Apple security flaw could be a backdoor for the NSA – SSL/TLS error found
Was the National Security Agency exploiting two just-discovered security flaws to hack into the iPhones and Apple computers of certain targets? Some skeptics are saying there is cause to be concerned about recent coincidences regarding the NSA and Apple.
Within hours of one another over the weekend, Apple acknowledged that it had discovered critical vulnerabilities in both its iOS and OSX operating systems that, if exploited correctly, would put thought-to-be-secure communications into the hands of skilled hackers.
“An attacker with a privileged network position may capture or modify data in sessions protected by SSL/TLS,” the company announced.
Apple has since taken steps to supposedly patch up the flaw that affected mobile devices running its iOS operating system, such as iPhones, but has yet to unveil any fix for the OSX used by desktop and laptop computers. As experts investigated the issue through the weekend, though, many couldn’t help but consider the likelihood — no matter how modicum — that the United States’ secretive spy agency exploited those security flaws to conduct surveillance on targets.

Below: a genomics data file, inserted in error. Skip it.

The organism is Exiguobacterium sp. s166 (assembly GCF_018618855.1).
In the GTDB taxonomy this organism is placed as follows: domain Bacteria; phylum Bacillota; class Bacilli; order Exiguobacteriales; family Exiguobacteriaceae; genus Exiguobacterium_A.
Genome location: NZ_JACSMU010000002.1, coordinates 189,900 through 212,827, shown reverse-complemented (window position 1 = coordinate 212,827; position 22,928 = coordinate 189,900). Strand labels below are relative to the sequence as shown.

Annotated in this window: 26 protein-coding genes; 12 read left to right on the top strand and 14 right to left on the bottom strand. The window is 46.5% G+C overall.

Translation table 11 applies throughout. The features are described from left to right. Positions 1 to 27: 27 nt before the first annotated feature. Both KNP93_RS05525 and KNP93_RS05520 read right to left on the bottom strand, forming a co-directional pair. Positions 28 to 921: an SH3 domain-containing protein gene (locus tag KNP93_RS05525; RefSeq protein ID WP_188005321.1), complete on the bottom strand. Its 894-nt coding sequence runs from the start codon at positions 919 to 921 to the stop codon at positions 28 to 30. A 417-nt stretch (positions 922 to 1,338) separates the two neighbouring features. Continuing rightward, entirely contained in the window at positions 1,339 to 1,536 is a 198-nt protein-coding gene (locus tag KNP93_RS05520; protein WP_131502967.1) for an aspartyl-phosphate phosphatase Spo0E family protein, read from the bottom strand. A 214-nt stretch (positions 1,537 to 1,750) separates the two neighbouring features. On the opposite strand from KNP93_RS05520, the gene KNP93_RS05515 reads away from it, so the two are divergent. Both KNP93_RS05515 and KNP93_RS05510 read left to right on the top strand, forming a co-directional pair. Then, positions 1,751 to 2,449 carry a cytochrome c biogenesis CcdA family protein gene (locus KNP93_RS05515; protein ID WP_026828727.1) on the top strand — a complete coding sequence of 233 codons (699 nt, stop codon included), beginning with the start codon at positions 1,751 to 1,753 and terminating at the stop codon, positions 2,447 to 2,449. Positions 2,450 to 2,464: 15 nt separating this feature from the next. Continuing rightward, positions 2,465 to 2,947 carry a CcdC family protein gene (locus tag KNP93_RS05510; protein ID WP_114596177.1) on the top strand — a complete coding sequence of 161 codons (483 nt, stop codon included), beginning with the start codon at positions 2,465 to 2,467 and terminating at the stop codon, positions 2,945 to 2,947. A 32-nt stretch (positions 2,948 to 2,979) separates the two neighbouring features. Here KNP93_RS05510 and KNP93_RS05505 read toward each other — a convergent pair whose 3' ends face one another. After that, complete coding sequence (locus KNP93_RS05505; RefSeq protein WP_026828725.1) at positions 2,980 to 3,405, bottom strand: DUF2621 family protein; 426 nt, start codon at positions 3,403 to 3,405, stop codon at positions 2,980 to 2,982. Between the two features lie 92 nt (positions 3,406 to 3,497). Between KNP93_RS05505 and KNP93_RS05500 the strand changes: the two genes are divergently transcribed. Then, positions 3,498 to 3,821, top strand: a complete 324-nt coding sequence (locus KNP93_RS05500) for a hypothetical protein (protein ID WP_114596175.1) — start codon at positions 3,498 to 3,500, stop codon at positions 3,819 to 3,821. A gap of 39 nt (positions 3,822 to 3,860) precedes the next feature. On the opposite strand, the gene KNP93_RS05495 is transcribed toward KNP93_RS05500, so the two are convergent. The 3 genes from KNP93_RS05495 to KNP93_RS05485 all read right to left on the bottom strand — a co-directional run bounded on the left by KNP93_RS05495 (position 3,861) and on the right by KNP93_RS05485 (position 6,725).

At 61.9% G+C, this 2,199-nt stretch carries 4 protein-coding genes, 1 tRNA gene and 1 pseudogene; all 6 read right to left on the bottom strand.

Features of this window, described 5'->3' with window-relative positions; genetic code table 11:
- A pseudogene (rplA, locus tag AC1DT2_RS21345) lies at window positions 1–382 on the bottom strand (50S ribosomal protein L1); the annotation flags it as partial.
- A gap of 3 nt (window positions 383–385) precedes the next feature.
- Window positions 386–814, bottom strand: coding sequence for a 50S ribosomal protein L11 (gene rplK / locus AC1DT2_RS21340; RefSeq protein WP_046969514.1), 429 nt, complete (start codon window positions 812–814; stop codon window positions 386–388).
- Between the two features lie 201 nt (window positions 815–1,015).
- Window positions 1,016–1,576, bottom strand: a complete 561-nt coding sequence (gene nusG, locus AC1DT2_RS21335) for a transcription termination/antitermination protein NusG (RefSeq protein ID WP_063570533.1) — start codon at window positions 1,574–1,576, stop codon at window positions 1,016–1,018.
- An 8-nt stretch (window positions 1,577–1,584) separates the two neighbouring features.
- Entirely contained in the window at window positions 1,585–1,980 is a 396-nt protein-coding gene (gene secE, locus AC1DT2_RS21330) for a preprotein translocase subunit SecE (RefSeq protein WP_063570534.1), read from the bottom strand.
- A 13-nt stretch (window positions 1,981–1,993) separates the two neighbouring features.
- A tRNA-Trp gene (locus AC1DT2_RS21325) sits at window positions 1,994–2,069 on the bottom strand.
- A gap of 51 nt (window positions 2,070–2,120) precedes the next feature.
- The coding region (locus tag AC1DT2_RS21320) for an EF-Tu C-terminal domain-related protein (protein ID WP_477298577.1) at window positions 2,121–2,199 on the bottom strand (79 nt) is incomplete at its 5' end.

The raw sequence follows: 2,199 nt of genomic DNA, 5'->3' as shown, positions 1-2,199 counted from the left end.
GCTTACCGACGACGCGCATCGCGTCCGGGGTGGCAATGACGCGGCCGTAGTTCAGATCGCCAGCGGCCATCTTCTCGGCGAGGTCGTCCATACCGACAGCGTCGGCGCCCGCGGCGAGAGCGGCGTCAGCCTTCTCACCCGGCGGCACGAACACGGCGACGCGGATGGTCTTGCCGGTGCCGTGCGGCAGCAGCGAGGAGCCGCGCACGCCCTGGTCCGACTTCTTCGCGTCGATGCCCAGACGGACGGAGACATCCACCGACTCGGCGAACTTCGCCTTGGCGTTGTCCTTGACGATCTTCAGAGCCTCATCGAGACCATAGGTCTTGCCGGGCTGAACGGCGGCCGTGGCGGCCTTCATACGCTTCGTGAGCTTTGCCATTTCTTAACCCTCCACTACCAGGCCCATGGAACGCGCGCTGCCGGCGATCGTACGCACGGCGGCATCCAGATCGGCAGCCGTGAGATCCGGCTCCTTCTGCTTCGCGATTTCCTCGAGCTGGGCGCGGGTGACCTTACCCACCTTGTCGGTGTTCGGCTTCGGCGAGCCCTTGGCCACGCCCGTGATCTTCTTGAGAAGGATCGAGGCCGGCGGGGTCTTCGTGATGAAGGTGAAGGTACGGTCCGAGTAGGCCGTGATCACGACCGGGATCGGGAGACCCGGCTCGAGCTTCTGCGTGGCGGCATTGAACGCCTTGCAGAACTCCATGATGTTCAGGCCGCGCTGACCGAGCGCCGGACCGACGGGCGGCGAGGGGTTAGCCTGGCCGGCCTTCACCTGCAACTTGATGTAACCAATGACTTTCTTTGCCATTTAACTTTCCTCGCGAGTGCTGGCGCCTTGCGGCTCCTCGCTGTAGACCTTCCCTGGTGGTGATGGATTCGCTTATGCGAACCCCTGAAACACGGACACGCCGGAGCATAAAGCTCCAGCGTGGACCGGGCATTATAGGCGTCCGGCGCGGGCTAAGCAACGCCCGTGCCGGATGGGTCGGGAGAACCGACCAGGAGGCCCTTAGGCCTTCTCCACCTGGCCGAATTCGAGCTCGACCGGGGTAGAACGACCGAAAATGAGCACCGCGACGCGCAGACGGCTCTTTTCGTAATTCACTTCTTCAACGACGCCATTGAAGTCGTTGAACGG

On Saturday, Apple enthusiast and blogger John Gruber noted on his personal website that information contained within internal NSA documents leaked by former intelligence contractor Edward Snowden last year coincide closely with the release of the affected mobile operating system, iOS 6.
According to a NSA slideshow leaked by Mr. Snowden last June, the US government has since 2007 relied on a program named PRISM that enables the agency to collect data “directly from the servers” of Microsoft, Yahoo, Google, Facebook and others. The most recent addition to that list, however, was Apple, which the NSA said it was only able to exploit using PRISM since October 2012.